We see Jesus in all People!
I remember reading a story about an ethics class at a university. The professor came in and handed out markers and paper to each student. Then oddly enough, he put up a dart board. He asked all the students to draw a picture of someone they didn’t like and put it up on the board. Next the professor handed out some darts and all were invited to throw darts at the people they didn’t like.
After a few minutes, all the darts were thrown and people had a grand time. Then the professor pulled all the darts of then started taking the pictures off one by one. He did this until the last page was left on the board, and what was revealed was clearly an image of Jesus. The professor said to the students that no matter who you meet, no matter who they are, they are Jesus. Then he walked out of the room.
I believe the gospel reading for this week highlights the fact whomever we meet, that person is actually a child of God, and we should see Jesus reflected in their faces. When I was in formation for the diaconate, this gospel pas-sage came up over and over again in our formation, no matter what particular course we were taking. This came up so often because it speaks to the heart of mission, and after everything is said and done and Jesus returns in glory, this is how we will be judged. We will have to answer one basic question which is: When you saw someone in need, did you respond to their need? Pope Francis describes it in this way: “At the end of the world, we will be judged,” he said. “And what will the questions be that the judge will ask?” They are listed in Matthew 25: 35-36: Did you feed the hungry, give drink to the thirsty, welcome the stranger, clothe the naked, care for the sick and visit the prisoner?” Matthew 25 speaks to the heart of our call to mission into the world, and our need to reach out to those in need, wherever we encounter them.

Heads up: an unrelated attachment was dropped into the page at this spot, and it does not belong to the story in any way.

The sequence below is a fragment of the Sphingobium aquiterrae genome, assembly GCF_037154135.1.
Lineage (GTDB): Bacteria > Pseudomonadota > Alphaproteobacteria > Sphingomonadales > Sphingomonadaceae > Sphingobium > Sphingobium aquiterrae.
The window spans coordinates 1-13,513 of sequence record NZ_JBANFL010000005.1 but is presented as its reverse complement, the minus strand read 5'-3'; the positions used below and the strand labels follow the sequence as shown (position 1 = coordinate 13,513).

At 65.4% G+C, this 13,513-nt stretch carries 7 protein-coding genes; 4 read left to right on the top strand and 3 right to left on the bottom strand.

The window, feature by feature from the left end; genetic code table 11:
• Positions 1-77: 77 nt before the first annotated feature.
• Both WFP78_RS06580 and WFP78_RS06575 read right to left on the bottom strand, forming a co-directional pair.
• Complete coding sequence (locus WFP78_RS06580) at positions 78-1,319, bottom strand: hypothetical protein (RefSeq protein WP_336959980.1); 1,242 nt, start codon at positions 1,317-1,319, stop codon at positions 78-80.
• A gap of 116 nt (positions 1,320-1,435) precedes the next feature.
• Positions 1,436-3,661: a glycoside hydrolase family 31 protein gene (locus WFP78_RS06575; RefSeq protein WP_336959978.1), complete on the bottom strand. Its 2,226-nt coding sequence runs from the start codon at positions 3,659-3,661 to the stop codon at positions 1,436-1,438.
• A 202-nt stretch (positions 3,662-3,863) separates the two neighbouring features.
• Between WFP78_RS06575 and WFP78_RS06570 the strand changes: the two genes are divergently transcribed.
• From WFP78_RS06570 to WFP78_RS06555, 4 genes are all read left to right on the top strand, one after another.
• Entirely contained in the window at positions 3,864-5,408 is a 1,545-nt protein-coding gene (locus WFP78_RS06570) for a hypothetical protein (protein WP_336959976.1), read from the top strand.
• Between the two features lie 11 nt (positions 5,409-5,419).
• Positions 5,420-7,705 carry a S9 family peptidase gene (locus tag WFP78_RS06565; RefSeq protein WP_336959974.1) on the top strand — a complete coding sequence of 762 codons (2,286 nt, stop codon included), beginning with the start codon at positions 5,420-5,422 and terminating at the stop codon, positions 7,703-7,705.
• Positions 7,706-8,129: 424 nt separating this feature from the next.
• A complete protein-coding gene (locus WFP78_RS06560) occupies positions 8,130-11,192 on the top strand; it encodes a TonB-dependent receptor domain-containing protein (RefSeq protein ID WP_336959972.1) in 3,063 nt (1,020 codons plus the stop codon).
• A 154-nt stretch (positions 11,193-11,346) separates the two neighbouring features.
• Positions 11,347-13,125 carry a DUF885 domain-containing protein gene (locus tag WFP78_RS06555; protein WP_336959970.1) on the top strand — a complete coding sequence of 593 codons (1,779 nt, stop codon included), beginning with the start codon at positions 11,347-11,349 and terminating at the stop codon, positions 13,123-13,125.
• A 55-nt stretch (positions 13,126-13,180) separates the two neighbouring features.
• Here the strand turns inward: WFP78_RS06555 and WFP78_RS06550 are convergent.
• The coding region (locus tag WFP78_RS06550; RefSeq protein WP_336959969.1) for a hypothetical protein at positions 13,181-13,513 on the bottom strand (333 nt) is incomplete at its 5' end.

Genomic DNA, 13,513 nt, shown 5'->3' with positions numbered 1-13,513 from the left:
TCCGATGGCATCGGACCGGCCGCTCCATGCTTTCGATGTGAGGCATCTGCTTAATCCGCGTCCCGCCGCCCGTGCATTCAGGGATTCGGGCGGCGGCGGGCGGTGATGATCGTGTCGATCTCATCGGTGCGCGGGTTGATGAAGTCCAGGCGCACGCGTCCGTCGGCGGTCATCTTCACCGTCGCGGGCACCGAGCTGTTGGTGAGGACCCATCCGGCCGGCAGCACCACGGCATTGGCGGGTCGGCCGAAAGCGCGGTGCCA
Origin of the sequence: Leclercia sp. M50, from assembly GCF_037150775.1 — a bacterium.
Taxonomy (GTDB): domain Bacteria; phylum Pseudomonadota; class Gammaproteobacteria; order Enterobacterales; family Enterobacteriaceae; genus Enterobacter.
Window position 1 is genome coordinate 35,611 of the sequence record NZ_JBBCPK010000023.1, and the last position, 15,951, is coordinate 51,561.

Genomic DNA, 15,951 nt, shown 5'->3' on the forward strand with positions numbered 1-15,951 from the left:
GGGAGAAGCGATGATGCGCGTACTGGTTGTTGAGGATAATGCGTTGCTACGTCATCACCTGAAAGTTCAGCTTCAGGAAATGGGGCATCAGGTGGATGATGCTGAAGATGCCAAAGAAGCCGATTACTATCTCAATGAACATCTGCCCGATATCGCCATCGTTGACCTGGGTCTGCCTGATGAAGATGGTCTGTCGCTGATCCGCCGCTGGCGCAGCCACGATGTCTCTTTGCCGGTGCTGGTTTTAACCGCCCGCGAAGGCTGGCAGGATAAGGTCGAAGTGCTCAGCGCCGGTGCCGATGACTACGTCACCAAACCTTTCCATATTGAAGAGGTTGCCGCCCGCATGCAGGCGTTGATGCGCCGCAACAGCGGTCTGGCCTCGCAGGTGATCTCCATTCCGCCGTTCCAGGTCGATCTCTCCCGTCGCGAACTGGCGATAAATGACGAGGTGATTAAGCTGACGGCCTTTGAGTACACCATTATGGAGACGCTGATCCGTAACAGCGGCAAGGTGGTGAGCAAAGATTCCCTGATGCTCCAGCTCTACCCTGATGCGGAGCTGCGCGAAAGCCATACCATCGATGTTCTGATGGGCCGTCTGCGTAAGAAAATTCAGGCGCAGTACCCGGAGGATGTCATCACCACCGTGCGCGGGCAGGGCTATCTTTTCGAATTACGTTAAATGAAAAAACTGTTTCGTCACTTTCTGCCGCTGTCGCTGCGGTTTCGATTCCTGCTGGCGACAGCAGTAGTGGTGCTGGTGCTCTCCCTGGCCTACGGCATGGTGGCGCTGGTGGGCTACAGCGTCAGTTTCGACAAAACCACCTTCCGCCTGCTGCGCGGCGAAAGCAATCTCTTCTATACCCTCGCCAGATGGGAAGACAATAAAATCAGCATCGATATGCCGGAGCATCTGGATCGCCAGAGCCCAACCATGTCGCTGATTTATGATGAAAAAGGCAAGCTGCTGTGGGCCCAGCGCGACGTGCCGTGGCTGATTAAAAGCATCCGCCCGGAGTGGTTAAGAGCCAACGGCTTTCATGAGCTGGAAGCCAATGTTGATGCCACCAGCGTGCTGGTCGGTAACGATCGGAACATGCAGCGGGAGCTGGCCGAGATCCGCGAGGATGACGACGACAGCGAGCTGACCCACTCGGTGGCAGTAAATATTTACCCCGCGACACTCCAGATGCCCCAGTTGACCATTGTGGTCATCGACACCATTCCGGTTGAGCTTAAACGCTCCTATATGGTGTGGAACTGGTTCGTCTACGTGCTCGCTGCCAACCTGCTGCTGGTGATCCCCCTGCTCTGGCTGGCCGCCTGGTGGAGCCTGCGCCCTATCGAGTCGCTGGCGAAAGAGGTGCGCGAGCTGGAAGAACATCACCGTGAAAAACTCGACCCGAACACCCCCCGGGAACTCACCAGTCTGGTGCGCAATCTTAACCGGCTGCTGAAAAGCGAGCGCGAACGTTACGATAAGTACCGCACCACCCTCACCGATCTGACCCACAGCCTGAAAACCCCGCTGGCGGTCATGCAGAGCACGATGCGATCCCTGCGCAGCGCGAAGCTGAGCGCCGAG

We know Matthew 25 well. the most important word in it is ‘I’. Jesus identifies himself with the people he is talking about. He doesn’t just say people were in prison and you visited them or sick, or naked. He says it is ‘I’ who am in prison, sick and naked. It’s even more than being a brother or sister of Jesus. He identified totally with each of us, especially in need.
It goes back that we are all made in the image of God. Jesus sees right though us to see God. God is the divine life in each person. So is Jesus. That makes the difference. We don’t help the needy person only because he or she is needy, but because each is in the image of God and Jesus sees him or her and says, ‘that’s me’. It is only then that God’s kingdom is revealed and is made present in this world. We truly are the hands and feet of God.
God bless you all, Deacon Dan MacDonald